Wednesday, November 29, 2006

When offense becomes an offence

One of my friends bought me a book: 'Freedom of Expression is No Offence'. I thought "Why is that even a debate? There's no law against saying things other people find offensive, surely?".

It appears I was optimistic. Things took a step in the wrong direction in the last couple of days, with the police approaching the Attorney General for the right to ban offensive remarks during protests.

Banning the statement of opinions that might cause offence?? And enabling the Police to decide when something is sufficiently offensive??

While I have the utmost respect for the police, I am certain they are not the people to defend civil liberties, protect democracy or defend other freedoms. That's the job of the politicians, on behalf of the citizens. The Police have become increasingly powerful in an - I'm ashamed to say - Labour administration. Remember the idea of a 90-day detention rule?

Back to causing offense. Understand: I'm not in favour of 'Kill those who insult Islam' placards. But that's not wrong because it causes offense: it's wrong because it incites violence, that being a criminal offence.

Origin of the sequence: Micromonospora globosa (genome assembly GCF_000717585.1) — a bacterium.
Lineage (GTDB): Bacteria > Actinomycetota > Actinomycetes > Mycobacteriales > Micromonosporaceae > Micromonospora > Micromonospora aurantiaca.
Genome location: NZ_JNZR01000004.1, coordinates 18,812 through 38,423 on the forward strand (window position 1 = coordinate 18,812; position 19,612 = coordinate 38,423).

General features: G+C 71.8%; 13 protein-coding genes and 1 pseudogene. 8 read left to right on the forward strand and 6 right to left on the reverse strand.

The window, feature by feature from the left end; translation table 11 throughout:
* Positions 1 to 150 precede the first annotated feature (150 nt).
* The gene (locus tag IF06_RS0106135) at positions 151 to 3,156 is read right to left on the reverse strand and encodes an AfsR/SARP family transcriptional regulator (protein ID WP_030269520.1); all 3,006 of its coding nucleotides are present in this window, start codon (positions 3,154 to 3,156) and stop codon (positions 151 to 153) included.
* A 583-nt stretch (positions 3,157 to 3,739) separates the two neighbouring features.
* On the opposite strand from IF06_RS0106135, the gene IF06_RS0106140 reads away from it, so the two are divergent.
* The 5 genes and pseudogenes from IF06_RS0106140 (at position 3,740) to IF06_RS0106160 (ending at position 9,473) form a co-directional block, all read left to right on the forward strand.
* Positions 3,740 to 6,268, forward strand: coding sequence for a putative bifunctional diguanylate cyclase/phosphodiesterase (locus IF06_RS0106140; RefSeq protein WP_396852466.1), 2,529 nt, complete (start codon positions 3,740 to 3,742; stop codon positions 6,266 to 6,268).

Let's leave aside causing unintentional offense. I reserve the right to cause intentional offense to anybody I deem deserves it. If somebody says to me "The moon is made of cheese", I should say to them "The moon is a rock.". Perhaps they are offended by my lack of respect for their view. I don't care. They are wrong and I am right.

By the same token, I must allow someone to say to me "You are homosexual. So I hate you". I'll argue against the opinion of course; but I'll disagree with what they say while defending to death their right to say it. (What I could not permit is for their opinion to influence whether they employed me or saved me from a fire or protected me from violence).

It's a constant surprise to me how the lessons learnt over centuries are so consistently ignored by those in power.

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